What do colleges expect?
Our college admissions counselors say “What are schools looking for?” is one of their most commonly-asked questions. How do I get into my dream school? What about my safety school? What if I don’t have what it takes to get into college?
College acceptance rates and their corresponding criteria vary from year to year based on a range of metrics including, but not limited to:
- The pool of applicants and its characteristics
- A college’s diversity and financial quotas (That’s why it’s important to talk to one of our college counselors early about scholarships.)
- The number of spaces in specialized programs such as computer science, engineering and nursing
Admissions experts agree: grade-point average (GPA) still functions as the gatekeeper of most reputable four-year universities. Standardized tests are falling out of favor for many. Many elite schools, though, and elite programs at those schools still require the SAT. (Ask one of our admissions consultants about the SAT, like which schools and programs require it, and how can help with SAT test prep.)
The message seems to be “Get good grades and use your application to present your best academic side.” That’s where our college admissions counselors can help.
Consider the following models to identify safety, match and reach colleges:
Affluent Students are expected to exceed expectations in school, 3.8- 4.2+, and on standardized tests, 1350-1550 SAT score, for priority college admission status
- Most colleges require parents who claim their children as dependents to report their financial information via their previous year’s tax return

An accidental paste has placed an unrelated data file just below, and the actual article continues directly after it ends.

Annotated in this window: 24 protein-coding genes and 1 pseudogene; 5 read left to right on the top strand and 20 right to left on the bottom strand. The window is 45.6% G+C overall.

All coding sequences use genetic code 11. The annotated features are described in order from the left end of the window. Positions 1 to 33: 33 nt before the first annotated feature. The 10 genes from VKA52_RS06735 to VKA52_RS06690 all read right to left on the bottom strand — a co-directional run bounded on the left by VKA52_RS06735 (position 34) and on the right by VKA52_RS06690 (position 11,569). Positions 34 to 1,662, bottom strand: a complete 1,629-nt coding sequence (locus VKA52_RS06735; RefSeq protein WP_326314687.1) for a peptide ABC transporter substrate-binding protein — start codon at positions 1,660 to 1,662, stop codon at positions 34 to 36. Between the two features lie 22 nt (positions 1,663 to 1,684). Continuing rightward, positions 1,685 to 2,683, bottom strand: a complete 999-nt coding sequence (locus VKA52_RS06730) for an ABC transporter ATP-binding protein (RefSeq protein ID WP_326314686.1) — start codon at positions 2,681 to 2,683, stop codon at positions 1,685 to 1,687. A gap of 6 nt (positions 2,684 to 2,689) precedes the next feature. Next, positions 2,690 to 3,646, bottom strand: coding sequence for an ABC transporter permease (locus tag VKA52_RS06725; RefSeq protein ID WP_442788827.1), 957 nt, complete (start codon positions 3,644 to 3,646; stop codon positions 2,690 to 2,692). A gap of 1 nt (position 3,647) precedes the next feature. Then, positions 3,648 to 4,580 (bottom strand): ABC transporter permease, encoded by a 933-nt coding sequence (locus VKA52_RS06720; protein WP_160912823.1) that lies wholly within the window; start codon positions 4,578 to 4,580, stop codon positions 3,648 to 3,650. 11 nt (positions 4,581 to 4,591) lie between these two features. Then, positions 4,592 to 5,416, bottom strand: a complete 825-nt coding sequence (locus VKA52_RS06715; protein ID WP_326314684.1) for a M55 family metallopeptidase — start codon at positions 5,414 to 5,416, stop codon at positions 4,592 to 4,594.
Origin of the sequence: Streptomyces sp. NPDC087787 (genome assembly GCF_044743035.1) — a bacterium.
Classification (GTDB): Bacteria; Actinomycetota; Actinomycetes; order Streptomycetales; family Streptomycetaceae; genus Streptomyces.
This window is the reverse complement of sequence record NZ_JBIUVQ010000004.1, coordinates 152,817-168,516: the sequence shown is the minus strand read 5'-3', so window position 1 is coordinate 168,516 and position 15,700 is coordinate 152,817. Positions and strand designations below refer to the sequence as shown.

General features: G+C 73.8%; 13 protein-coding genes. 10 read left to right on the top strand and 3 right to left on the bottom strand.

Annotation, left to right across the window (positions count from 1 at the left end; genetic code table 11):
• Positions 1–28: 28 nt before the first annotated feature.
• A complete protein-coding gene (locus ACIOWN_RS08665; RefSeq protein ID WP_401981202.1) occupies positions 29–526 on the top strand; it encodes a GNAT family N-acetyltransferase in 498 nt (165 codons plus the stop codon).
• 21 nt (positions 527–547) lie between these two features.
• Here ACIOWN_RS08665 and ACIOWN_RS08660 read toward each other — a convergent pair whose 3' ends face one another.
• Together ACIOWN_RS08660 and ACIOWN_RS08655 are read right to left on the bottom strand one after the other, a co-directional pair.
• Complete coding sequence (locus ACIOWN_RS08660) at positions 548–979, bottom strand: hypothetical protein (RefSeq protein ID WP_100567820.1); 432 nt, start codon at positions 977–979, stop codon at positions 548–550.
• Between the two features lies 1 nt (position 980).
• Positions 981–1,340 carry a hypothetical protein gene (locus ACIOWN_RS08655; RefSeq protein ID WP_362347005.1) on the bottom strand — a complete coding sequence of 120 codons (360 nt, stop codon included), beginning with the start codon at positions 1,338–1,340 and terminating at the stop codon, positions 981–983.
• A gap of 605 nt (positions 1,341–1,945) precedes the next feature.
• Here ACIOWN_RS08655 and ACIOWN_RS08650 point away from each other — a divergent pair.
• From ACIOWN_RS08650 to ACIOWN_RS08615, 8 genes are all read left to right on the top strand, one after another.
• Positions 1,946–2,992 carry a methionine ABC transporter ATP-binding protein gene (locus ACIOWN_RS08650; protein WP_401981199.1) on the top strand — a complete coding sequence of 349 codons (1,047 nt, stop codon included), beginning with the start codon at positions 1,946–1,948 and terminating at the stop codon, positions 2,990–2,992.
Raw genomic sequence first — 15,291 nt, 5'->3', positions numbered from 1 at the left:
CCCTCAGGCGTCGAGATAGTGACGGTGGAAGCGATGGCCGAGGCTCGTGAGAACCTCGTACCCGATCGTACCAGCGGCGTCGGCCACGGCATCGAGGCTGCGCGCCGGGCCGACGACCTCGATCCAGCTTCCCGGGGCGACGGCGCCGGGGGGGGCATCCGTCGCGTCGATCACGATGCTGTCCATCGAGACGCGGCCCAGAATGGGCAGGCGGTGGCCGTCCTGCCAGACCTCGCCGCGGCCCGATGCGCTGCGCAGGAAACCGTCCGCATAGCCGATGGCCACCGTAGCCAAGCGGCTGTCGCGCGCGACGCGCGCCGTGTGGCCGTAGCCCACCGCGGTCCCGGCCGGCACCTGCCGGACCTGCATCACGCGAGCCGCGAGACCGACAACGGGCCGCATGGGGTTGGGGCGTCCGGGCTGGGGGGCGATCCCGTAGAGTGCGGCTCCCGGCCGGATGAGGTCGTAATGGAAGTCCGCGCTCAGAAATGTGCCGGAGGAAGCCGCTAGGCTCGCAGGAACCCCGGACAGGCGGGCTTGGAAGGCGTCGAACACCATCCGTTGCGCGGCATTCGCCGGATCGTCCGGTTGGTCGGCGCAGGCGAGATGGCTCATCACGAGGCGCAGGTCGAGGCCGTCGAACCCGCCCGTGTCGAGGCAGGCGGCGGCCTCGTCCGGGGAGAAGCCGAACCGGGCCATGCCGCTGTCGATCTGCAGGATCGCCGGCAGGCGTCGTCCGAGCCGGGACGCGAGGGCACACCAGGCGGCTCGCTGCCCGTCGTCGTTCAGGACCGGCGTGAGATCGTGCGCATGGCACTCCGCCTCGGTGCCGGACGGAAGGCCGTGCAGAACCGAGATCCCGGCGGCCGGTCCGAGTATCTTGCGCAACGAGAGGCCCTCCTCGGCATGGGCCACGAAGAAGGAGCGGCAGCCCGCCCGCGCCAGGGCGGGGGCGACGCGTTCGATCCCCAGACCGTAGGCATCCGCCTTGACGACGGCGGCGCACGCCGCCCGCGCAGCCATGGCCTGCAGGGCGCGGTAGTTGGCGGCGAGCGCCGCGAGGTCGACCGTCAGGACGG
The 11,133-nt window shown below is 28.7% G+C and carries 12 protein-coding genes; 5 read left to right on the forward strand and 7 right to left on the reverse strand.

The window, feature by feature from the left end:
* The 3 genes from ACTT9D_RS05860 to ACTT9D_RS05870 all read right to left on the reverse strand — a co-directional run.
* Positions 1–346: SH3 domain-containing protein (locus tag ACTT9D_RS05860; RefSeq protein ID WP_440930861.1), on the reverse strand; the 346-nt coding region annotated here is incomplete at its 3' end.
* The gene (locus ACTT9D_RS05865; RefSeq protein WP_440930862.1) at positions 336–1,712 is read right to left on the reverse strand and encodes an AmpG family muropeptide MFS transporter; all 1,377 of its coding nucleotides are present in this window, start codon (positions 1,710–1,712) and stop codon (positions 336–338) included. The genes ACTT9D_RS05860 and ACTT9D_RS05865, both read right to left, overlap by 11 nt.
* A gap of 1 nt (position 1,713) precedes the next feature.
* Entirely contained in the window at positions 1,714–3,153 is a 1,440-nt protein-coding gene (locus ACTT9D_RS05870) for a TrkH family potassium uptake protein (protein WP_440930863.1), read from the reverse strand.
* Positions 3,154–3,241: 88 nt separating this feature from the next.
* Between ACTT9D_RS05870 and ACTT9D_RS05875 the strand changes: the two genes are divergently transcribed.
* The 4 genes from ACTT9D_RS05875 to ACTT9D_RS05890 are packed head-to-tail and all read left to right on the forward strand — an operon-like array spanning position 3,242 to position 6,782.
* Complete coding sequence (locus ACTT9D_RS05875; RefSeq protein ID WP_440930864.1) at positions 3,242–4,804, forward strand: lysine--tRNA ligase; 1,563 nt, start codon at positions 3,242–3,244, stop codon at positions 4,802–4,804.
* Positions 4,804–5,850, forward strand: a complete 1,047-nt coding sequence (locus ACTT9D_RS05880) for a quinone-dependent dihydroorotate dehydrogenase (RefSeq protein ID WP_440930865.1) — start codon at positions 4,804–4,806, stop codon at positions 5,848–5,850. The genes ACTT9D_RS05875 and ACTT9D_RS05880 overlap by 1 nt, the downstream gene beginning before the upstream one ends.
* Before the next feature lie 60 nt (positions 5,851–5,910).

- In certain cases, these families also have alumni connections, which aid a student’s propects for college acceptance
- Depending on the university, ethnicity, race and/or religious affiliation may sway admission’s departments to meet a diversity quota;albeit, not all colleges have specified “diversity quotas.” Our college admissions consultants can help position you for acceptance by taking advantage of opportunities you may not know about.
Lower Income Students are expected to meet expectations in high school, 3.0-3.7, and on entrance exams, 1100-1300 SAT score. And they probably benefit from subject test prep with our admissions counselors most, to put them over the top and prepare for more rigorous college work.
These students will likely need to secure funding for college admissions through:
- Public or government grants
- Military funding or the GI bill
- Private “need-based” scholarships
- A student’s ability to pay tends to be more significant here
Students Living at or Below the Poverty Line are expected to “survive.” These students have a larger margin of grace, particularly for college admissions to state schools and certain private schools. Earning a 1000 SAT and a GPA of 2.5+ is a start:
- Grants and scholarships abound, particularly if a student belongs to a marginalized group
- A student’s ability to pay is less significant
- Colleges analyze “growth” on high school report cards; if these students show progress between 9th and 11th grades, universities often wager these students will continue to show promise, grit and determination. College essay help with one of our admissions counselors can help you shape the narrative of your academic trajectory in the most positive light.
Students Who Do Not Meet the Expectations of their peers may have other options:
- Family alumni and connections
- Athletic talent
- Severely adverse or difficult childhood experiences, trauma or disabilities
- Strong resume of sports, art, community service, internships, etc.
A student may be an effective learner but still perform poorly because they’re too self-conscious about testing, too. Working with one of our college admissions consultants can help reduce text anxiety and manage time on tests.
For your best chances at college acceptance, our admissions counselors recommend the following:
- Maintain 3.5+ GPA
- Strive to perform on college entrance exams
- Rise to meet college admission standards
- Secure college funding (FASFA first)
- Analyze college freshman profiles (GPA, test score and demographic data)
- Identify safety, match and reach schools. (There’s no shame in attending community college first.)
- Seek sound college counseling advice and often
University entrance is an uphill trudge no matter who you are, but colleges are well within reach if students and parents know where they stand, have a plan and stick to it.